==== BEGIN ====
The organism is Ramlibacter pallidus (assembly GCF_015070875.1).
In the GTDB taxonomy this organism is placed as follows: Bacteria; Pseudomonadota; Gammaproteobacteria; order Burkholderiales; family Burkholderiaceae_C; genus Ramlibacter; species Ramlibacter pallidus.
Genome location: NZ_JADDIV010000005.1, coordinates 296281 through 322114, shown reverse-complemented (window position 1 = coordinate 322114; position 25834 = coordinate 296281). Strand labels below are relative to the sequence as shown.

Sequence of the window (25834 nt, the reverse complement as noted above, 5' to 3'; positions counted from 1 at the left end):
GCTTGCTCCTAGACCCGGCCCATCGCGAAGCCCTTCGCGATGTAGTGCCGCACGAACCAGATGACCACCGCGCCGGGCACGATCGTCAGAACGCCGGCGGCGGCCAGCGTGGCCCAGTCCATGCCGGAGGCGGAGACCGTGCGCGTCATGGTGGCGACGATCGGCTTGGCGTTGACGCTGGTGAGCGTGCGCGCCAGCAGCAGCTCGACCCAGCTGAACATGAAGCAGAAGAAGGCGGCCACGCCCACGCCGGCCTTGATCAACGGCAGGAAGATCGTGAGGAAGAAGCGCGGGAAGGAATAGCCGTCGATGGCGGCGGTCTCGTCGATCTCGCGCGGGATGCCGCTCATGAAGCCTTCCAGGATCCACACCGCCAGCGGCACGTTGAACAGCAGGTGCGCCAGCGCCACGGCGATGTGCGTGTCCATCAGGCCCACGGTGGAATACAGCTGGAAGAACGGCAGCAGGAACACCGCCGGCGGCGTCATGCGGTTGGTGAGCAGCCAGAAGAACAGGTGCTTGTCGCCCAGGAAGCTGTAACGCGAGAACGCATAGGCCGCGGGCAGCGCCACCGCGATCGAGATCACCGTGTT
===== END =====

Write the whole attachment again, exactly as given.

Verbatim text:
The organism is Ramlibacter pallidus (assembly GCF_015070875.1).
In the GTDB taxonomy this organism is placed as follows: Bacteria; Pseudomonadota; Gammaproteobacteria; order Burkholderiales; family Burkholderiaceae_C; genus Ramlibacter; species Ramlibacter pallidus.
Genome location: NZ_JADDIV010000005.1, coordinates 296281 through 322114, shown reverse-complemented (window position 1 = coordinate 322114; position 25834 = coordinate 296281). Strand labels below are relative to the sequence as shown.

Sequence of the window (25834 nt, the reverse complement as noted above, 5' to 3'; positions counted from 1 at the left end):
GCTTGCTCCTAGACCCGGCCCATCGCGAAGCCCTTCGCGATGTAGTGCCGCACGAACCAGATGACCACCGCGCCGGGCACGATCGTCAGAACGCCGGCGGCGGCCAGCGTGGCCCAGTCCATGCCGGAGGCGGAGACCGTGCGCGTCATGGTGGCGACGATCGGCTTGGCGTTGACGCTGGTGAGCGTGCGCGCCAGCAGCAGCTCGACCCAGCTGAACATGAAGCAGAAGAAGGCGGCCACGCCCACGCCGGCCTTGATCAACGGCAGGAAGATCGTGAGGAAGAAGCGCGGGAAGGAATAGCCGTCGATGGCGGCGGTCTCGTCGATCTCGCGCGGGATGCCGCTCATGAAGCCTTCCAGGATCCACACCGCCAGCGGCACGTTGAACAGCAGGTGCGCCAGCGCCACGGCGATGTGCGTGTCCATCAGGCCCACGGTGGAATACAGCTGGAAGAACGGCAGCAGGAACACCGCCGGCGGCGTCATGCGGTTGGTGAGCAGCCAGAAGAACAGGTGCTTGTCGCCCAGGAAGCTGTAACGCGAGAACGCATAGGCCGCGGGCAGCGCCACCGCGATCGAGATCACCGTGTT